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WHEN THE GROW NKY INITIATIVE FIRST convened in mid 2017, local leaders identified that talent attraction and retention was one of five key workforce pillars for continued growth. Communities that are experiencing population growth have learned to welcome and integrate new Americans through collaborations between local government and local businesses, resulting in inclusive and vibrant economies. Leaders discussed how immigration in the United States is changing local demographics. Regional colleges and universities are bringing many multi-cultural students to the NKY region, but they tend to leave after graduation, choosing to move to other locations that are more “welcoming” of immigrants or to return home. “Our businesses need employees,” said Leisa Mulcahy, Vice President of Workforce with the NKY Chamber. “They also want a community of innovation. To facilitate that, it is important to have different ideas and experiences around the table. When we lose the international talent brought to us by the local colleges and universities, this negatively affects our opportunities for growth, not in the number of employable people, but also employees who bring diversity in ideas, backgrounds, and experiences that support innovation.” Current federal immigration policy puts communities in a weak position for making immigrant residents feel welcome and protected, communities face further challenges as they try to meet the needs of a diverse population. The recent federal government shutdown further adds to the issue of immigrants feeling left out of the conversation at a local and national level. The NKY Chamber recognizes communities must work together to create environments that are inclusive, showcase the contribution of all residents, and provide the population with key resources to promote growth in today’s workforce. The Gateways for Growth Challenge Grant will support the creation of a multi-sector plan for welcoming and integrating immigrants into Boone, Campbell, and Kenton counties. “So much of what we have done around workforce has been anecdotal in nature, but it would be so refreshing to have a community plan around integration supported by both data and community leadership at large,” Mulcahy added.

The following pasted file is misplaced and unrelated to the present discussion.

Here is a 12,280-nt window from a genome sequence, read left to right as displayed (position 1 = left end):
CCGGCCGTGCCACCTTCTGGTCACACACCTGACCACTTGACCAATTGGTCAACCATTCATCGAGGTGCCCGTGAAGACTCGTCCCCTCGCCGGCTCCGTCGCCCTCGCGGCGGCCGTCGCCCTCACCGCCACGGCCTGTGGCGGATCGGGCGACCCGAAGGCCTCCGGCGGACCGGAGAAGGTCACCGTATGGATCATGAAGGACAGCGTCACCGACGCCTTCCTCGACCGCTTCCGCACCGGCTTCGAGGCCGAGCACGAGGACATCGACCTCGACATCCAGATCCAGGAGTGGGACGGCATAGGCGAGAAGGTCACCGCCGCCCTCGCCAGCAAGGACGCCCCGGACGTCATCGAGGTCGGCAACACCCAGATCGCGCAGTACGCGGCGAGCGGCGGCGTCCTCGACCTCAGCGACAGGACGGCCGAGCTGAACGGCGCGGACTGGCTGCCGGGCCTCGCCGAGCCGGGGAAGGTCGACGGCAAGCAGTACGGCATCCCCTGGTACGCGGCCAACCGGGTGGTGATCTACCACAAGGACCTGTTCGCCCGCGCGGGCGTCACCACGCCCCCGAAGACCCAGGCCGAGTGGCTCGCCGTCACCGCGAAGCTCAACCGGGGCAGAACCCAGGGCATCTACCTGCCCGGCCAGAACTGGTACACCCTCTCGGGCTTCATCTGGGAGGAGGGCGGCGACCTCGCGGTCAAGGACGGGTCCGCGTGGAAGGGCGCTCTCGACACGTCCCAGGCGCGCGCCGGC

The grant will fund custom quantitative research reports about demographic and economic contributions of local immigrants, and provide technical support to draft, execute and communicate GROW NKY’s immigrant integration strategy. Grant partners include the Northern Kentucky Workforce Investment Board, Duke Energy, Gateway Community and Technical College and the Catholic Charities of Louisville, KY – Office for Refugees. They will study integration programs that have worked in other communities, speeding up the traditional process of developing a strategic plan. Potential programming supported by the grant may include education and training programs. These programs could include topics such as safety in the workplace, employer education on how to be culturally sound and intentional in inclusion and diversity efforts, and best practices for hiring immigrants. Funding opportunities for minorityowned businesses will also be considered. The NKY Chamber will also host networking opportunities to help immigrant businesses connect with the community and to focus on legislation to support diversity and inclusion. The process will take approximately 24 months to completion. The NKY Chamber will establish efforts of immigrant integration in local government and develop strategies and recommendations to maximize the contributions of the immigrant and refugee community in Northern Kentucky. In the meantime, local businesses should consider creating their own immigration integration plans. Recommendations include the following: Start by creating hiring policies and processes to include foreign talent. Then address recruitment efforts to align with the hiring plan and consider developing relationships with local colleges and universities for internship or co-op programs. Familiarize yourself with common visa and green card programs, including sponsorship options. NK Y

The NKY Chamber encourages members to get engaged and be a part of the planning process. To get involved, contact Leisa Mulcahy, VP of Workforce at 859.578.6396 or


Profile for Northern Kentucky Chamber of Commerce

NKY Business Journal March/April 2019